Have you got the Minnesota quarter with the loon on it? It could be the beginning of a new birding adventure.
We discuss collectors of stamps bearing bird images in today’s Home and Garden section (Wednesday). There also are collectors of coins with bird images. Like stamps, it’s an activity with broad appeal and world-wide potential.
Some collectors, like Daniel Clements of Barrie, Ontario, broaden the collection scope by including all animals. Birds have a bright spot in the collections, however.
Clements has a web site (coinzoo.net) that displays dozens of his coins life-size and in color. Bird identies are provided when the representation on the coin has sufficient detail (most of the time).
There is a Dalmation Pelican on an Albanian coin, Laughing Gull from Barbados, a Shoebill from Burundi. There are nightingales, hummingbirds, albatross, falcons, owls, and eagles — many, many eagles.
The Bald Eagle is the dominant bird on U.S. coins. There is our loon, and 13 other species within that set of quarters honoring states. There is the buffalo nickel. Otherwise, we show little imagination. Unlike our neighbor to the north.
“Canada is coin crazy,” says Clements. It has four regular circulating coins with animal motif. It also offers 102 collector coins, 32 with animals. “The Royal Canadian Mint is both coin-crazy and animal-crazy,” Clement says.
Clement began collecting coins when he was in high school. He became serious about animal coins in 2005. He attends coin shows and buys from dealers. He tries to find coins that have not been in circulation, or show the least wear.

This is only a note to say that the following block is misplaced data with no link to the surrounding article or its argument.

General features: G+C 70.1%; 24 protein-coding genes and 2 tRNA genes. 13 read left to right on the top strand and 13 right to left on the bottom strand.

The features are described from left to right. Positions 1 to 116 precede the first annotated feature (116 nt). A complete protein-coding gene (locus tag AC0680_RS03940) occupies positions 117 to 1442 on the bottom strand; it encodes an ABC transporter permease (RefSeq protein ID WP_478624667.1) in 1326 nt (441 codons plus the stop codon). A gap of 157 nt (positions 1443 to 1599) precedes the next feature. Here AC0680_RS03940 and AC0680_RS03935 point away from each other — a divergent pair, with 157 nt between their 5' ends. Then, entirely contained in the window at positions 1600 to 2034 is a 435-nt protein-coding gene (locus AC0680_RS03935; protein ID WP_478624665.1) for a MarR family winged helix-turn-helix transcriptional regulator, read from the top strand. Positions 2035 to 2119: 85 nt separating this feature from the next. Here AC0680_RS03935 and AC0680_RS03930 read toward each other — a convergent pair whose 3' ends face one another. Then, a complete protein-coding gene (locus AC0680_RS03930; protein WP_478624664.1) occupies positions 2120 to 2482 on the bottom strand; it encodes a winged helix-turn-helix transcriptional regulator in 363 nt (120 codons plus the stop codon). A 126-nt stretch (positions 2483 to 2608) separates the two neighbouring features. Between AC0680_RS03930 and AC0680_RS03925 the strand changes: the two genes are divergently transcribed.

He doesn’t buy what he calls “collector coins,” officially called non-circulating legal tender. Examples of that would include the Canadian coins with Looney Toons characters, or the one that honors (?) Superman.
Is this an expensive hobby?
“It can be expensive, but it doesn't have to be,” he said. “One of the best things about animal coins (or a focus on bird coins) is that there are many, many coins for cheap.
“A modest annual budget can build a nice collection,” Clement said. “For example, I have over 70 animal coins from the U.S. and Canada, all of which would be readily available to a U.S. collector, most for face value.
“The US has nice quarter programs (like Canada) where a collector can find what they are looking for in pocket change,” he said. The most he has spent for a coin is $80, the least 15 cents.
The country with the best animal coins? “Ireland had perhaps the best set because pretty much every single one of their circulating coins featured animals.
“Their coins are referred to as "the barnyard series" and it was the half-penny with a sow and its piglets that got me started with this collection. Unfortunately, with their switch to euro all the animals went away. They ended up with some very boring coins.”
Other countries with a large percentage of their regular circulating coins featuring animals, include Australia, Botswana, Falkland Islands, San Marino, and Zambia.
Coins themselves are about 2,700 years old, Clements said. The oldest known coin has a lion's head on it. For birds, he said, the first thing that comes to mind is the Athenian Owl tetradrachm from around 2,500 years ago.
You can find more information on world coins at the web site worldcoinnews.blogspot.ca
What keeps Clements going in his coin hobby? He said, “Collectors gotta collect.”
Below: Laughing Gull on Barbados 10-cent piece; Winter Wren on a Great Britain farthing; Canada's loony